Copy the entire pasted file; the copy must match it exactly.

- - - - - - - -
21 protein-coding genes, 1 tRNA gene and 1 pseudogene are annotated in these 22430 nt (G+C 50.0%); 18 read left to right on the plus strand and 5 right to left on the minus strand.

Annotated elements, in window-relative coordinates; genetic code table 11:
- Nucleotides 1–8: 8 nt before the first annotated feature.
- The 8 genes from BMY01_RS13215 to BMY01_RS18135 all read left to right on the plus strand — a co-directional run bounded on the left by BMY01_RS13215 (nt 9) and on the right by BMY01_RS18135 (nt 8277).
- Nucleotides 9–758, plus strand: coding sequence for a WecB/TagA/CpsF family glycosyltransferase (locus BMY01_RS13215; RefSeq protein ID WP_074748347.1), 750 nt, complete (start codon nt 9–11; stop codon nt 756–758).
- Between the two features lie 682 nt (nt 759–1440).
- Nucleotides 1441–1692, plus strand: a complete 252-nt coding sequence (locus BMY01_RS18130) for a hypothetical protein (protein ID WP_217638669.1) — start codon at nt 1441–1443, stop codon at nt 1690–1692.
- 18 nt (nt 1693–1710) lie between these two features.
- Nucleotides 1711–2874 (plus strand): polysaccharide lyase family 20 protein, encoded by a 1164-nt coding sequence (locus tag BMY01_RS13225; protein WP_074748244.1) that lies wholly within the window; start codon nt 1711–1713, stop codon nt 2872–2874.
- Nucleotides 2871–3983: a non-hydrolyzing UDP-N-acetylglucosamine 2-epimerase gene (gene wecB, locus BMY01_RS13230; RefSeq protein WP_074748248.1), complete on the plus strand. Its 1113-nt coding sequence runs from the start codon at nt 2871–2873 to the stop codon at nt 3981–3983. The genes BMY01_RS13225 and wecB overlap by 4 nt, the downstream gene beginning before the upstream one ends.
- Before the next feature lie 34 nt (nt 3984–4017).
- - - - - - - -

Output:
21 protein-coding genes, 1 tRNA gene and 1 pseudogene are annotated in these 22430 nt (G+C 50.0%); 18 read left to right on the plus strand and 5 right to left on the minus strand.

Annotated elements, in window-relative coordinates; genetic code table 11:
- Nucleotides 1–8: 8 nt before the first annotated feature.
- The 8 genes from BMY01_RS13215 to BMY01_RS18135 all read left to right on the plus strand — a co-directional run bounded on the left by BMY01_RS13215 (nt 9) and on the right by BMY01_RS18135 (nt 8277).
- Nucleotides 9–758, plus strand: coding sequence for a WecB/TagA/CpsF family glycosyltransferase (locus BMY01_RS13215; RefSeq protein ID WP_074748347.1), 750 nt, complete (start codon nt 9–11; stop codon nt 756–758).
- Between the two features lie 682 nt (nt 759–1440).
- Nucleotides 1441–1692, plus strand: a complete 252-nt coding sequence (locus BMY01_RS18130) for a hypothetical protein (protein ID WP_217638669.1) — start codon at nt 1441–1443, stop codon at nt 1690–1692.
- 18 nt (nt 1693–1710) lie between these two features.
- Nucleotides 1711–2874 (plus strand): polysaccharide lyase family 20 protein, encoded by a 1164-nt coding sequence (locus tag BMY01_RS13225; protein WP_074748244.1) that lies wholly within the window; start codon nt 1711–1713, stop codon nt 2872–2874.
- Nucleotides 2871–3983: a non-hydrolyzing UDP-N-acetylglucosamine 2-epimerase gene (gene wecB, locus BMY01_RS13230; RefSeq protein WP_074748248.1), complete on the plus strand. Its 1113-nt coding sequence runs from the start codon at nt 2871–2873 to the stop codon at nt 3981–3983. The genes BMY01_RS13225 and wecB overlap by 4 nt, the downstream gene beginning before the upstream one ends.
- Before the next feature lie 34 nt (nt 3984–4017).